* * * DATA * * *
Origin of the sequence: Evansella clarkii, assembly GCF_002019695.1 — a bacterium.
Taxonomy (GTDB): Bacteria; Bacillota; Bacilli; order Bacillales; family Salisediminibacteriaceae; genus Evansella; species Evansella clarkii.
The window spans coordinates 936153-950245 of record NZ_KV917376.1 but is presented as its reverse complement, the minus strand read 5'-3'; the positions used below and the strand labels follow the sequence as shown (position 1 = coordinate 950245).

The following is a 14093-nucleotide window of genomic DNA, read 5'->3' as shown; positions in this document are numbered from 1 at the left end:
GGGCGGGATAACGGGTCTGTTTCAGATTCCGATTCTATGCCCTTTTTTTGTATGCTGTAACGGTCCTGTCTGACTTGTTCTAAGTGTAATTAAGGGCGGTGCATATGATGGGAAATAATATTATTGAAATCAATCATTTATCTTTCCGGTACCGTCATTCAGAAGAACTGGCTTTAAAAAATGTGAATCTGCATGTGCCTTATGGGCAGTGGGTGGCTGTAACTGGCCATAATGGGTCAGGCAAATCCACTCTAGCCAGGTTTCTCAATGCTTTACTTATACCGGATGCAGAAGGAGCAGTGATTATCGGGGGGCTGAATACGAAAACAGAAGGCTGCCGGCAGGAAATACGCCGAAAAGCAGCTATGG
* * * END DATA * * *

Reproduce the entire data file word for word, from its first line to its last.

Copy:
Origin of the sequence: Evansella clarkii, assembly GCF_002019695.1 — a bacterium.
Taxonomy (GTDB): Bacteria; Bacillota; Bacilli; order Bacillales; family Salisediminibacteriaceae; genus Evansella; species Evansella clarkii.
The window spans coordinates 936153-950245 of record NZ_KV917376.1 but is presented as its reverse complement, the minus strand read 5'-3'; the positions used below and the strand labels follow the sequence as shown (position 1 = coordinate 950245).

The following is a 14093-nucleotide window of genomic DNA, read 5'->3' as shown; positions in this document are numbered from 1 at the left end:
GGGCGGGATAACGGGTCTGTTTCAGATTCCGATTCTATGCCCTTTTTTTGTATGCTGTAACGGTCCTGTCTGACTTGTTCTAAGTGTAATTAAGGGCGGTGCATATGATGGGAAATAATATTATTGAAATCAATCATTTATCTTTCCGGTACCGTCATTCAGAAGAACTGGCTTTAAAAAATGTGAATCTGCATGTGCCTTATGGGCAGTGGGTGGCTGTAACTGGCCATAATGGGTCAGGCAAATCCACTCTAGCCAGGTTTCTCAATGCTTTACTTATACCGGATGCAGAAGGAGCAGTGATTATCGGGGGGCTGAATACGAAAACAGAAGGCTGCCGGCAGGAAATACGCCGAAAAGCAGCTATGG